Public Bar, Central Hotel
Bill, swivelling on his stool to get a better look at your cleavage.
Bill, who tells you: you are the type of girl men have affairs with.
Bill, whose hand moves to his flies as he speaks.
Bill, whose leather car seats smell of suntan lotion.
Bill, who plays you like a drum, a flute.
Bill, who truth to tell – what truth might that be?
Bill, who by rights shouldn’t.
Bill, his hand sneaking up your skirt.
Bill, who plans to retire with a caravan and a Jack Russell.
Bill, suburban, slacked and uncompromising.
Bill, shorter than you, but you pretend not to notice.
Bill, who promised you nothing but dry-heaves in a pub toilet.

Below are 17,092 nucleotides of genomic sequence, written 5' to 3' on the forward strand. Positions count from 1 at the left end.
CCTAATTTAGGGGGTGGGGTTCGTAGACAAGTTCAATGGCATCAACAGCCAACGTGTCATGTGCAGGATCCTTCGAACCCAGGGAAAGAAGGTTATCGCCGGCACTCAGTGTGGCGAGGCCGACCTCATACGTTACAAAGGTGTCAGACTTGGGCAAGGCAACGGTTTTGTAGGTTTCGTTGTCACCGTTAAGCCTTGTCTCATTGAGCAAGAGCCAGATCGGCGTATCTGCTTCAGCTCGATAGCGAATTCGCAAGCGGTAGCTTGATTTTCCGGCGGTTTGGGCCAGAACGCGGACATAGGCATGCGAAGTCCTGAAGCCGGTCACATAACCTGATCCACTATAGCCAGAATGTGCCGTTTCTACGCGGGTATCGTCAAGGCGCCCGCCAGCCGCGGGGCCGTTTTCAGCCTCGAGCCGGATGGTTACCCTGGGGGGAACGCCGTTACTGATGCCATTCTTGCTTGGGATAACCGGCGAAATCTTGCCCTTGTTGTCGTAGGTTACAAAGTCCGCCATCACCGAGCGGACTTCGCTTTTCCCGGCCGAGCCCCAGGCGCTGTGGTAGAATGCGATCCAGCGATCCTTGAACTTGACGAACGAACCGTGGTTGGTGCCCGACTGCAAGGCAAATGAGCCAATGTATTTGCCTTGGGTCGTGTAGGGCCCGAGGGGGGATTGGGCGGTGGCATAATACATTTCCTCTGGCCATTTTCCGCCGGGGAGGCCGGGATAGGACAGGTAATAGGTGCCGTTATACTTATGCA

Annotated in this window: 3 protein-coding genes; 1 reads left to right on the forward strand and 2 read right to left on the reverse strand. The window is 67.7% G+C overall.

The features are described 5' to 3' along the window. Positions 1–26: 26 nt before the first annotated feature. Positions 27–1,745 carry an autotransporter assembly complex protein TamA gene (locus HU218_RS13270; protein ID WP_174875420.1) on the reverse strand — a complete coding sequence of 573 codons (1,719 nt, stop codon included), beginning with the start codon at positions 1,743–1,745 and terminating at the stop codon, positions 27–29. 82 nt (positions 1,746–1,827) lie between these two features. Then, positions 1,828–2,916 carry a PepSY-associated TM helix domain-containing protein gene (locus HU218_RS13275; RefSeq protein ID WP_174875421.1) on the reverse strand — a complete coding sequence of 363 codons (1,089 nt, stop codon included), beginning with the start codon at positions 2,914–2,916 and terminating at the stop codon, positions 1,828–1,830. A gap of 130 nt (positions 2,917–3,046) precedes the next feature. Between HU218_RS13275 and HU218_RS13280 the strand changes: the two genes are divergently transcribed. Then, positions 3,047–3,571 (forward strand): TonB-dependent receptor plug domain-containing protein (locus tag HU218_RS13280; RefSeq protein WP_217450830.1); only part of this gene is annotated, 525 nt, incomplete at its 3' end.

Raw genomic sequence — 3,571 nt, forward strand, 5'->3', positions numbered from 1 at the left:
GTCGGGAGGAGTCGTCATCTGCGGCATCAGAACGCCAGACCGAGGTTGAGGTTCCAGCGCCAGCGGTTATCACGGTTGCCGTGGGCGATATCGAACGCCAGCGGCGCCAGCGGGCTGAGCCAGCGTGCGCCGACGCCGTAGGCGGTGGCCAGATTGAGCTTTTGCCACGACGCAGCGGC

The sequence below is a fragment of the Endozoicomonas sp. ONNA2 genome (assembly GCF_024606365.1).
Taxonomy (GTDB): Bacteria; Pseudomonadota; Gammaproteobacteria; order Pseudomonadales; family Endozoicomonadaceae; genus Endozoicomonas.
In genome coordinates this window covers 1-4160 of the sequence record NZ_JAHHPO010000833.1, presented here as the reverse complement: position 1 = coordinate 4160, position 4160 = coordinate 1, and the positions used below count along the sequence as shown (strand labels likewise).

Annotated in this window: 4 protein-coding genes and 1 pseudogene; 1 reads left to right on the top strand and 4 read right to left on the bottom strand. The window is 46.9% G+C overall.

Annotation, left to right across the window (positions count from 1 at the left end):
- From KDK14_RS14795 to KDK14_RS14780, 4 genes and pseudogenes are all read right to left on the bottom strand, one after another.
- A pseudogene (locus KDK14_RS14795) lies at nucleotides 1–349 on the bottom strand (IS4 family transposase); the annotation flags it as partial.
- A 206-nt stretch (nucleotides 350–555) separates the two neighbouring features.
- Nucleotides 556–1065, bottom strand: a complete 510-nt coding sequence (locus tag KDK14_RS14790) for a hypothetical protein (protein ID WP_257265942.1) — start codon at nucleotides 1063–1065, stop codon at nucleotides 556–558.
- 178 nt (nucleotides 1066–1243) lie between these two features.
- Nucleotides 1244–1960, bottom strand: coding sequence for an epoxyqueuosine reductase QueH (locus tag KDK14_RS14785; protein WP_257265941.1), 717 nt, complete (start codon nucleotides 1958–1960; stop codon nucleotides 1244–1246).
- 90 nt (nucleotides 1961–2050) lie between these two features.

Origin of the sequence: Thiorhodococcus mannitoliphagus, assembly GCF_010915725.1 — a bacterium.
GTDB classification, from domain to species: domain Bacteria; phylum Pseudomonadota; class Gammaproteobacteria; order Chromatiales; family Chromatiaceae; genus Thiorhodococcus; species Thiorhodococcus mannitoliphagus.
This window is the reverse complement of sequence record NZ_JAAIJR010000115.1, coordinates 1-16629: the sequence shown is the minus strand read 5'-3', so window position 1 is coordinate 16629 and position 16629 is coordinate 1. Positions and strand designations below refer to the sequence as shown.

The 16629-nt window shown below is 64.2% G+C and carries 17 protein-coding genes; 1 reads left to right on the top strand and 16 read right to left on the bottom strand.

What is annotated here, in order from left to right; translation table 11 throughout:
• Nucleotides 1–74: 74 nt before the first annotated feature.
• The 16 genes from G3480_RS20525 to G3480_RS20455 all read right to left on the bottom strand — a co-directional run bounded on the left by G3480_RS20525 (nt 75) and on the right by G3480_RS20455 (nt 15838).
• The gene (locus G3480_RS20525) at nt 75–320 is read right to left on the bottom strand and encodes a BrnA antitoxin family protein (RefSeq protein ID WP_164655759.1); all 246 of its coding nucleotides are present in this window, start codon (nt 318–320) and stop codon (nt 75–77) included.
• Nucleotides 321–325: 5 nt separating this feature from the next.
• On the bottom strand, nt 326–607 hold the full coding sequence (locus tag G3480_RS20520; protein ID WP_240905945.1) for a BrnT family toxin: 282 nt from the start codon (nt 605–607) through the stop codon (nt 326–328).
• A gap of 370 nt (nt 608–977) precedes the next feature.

Bill, too cheap even for a cheap hotel.
Bill, who silent-fucks you in the car park behind the bins.
Bill, who won’t look you in the eye but buys you another vodka and orange.
Bill, twizzling his pinkie ring and thinking about his wife.
Bill, sheepskin jacket on, heading home.
Bill, once, you said, and that was the second time.
Julia Webb graduated from UEA’s poetry MA in 2011. She has had work in various journals and anthologies. Her first Collection “Bird Sisters” was published by Nine Arches Press in 2016. She is a poetry editor for Lighthouse.
2 thoughts on “Public Bar, Central Hotel – Julia Webb”
The last line is an absolute killer – brilliant finish!
Had to come back and reread this – an amazing poem, Julia.